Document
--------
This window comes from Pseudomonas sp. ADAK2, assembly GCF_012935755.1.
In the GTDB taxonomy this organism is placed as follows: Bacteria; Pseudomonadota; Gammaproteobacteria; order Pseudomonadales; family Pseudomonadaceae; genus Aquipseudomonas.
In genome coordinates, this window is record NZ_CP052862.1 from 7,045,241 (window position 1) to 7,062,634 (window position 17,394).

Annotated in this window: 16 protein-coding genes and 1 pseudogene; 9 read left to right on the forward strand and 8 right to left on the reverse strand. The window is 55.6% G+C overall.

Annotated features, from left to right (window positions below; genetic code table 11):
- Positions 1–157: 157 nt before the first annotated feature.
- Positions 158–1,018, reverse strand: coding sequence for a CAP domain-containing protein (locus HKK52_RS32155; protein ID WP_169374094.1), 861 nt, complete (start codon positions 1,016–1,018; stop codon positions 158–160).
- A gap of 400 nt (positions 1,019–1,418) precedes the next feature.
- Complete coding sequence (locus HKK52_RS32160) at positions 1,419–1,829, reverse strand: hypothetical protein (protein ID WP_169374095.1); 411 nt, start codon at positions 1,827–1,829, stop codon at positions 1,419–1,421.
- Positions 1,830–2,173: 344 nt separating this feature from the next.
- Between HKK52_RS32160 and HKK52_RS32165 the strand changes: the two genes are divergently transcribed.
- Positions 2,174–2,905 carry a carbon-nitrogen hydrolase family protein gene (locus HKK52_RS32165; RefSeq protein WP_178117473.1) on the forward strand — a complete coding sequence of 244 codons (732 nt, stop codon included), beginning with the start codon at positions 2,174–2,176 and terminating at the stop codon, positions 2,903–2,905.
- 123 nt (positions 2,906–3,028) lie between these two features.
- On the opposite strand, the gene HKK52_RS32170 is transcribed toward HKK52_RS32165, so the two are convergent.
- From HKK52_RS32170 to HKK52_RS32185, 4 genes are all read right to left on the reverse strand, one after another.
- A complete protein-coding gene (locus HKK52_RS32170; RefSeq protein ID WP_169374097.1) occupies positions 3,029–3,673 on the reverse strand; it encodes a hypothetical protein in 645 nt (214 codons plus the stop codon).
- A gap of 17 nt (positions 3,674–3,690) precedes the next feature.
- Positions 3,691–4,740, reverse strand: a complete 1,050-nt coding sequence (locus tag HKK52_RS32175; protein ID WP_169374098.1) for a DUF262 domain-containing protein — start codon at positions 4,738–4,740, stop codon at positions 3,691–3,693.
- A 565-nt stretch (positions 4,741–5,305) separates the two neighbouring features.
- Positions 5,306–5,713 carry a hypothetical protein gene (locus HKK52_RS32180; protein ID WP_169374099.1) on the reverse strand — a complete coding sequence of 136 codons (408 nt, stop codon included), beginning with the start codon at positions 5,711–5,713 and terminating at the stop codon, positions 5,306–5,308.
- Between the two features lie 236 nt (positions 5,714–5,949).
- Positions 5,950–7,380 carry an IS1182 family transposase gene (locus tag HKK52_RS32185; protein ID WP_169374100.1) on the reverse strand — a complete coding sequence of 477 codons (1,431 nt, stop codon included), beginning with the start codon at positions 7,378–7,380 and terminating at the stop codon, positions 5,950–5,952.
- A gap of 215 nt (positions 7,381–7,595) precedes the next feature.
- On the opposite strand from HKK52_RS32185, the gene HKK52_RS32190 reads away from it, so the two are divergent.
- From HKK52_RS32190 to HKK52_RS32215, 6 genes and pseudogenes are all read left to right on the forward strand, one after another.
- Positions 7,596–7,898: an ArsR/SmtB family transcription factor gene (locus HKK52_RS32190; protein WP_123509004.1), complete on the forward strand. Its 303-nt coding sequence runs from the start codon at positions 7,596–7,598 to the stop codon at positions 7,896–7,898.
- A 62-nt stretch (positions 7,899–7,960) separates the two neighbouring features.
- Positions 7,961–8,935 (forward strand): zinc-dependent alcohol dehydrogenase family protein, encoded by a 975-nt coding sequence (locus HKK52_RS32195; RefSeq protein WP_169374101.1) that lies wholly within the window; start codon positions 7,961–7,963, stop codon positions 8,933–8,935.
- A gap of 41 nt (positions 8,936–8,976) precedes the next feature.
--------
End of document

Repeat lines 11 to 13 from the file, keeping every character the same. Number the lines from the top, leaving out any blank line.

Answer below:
- Between HKK52_RS32160 and HKK52_RS32165 the strand changes: the two genes are divergently transcribed.
- Positions 2,174–2,905 carry a carbon-nitrogen hydrolase family protein gene (locus HKK52_RS32165; RefSeq protein WP_178117473.1) on the forward strand — a complete coding sequence of 244 codons (732 nt, stop codon included), beginning with the start codon at positions 2,174–2,176 and terminating at the stop codon, positions 2,903–2,905.
- 123 nt (positions 2,906–3,028) lie between these two features.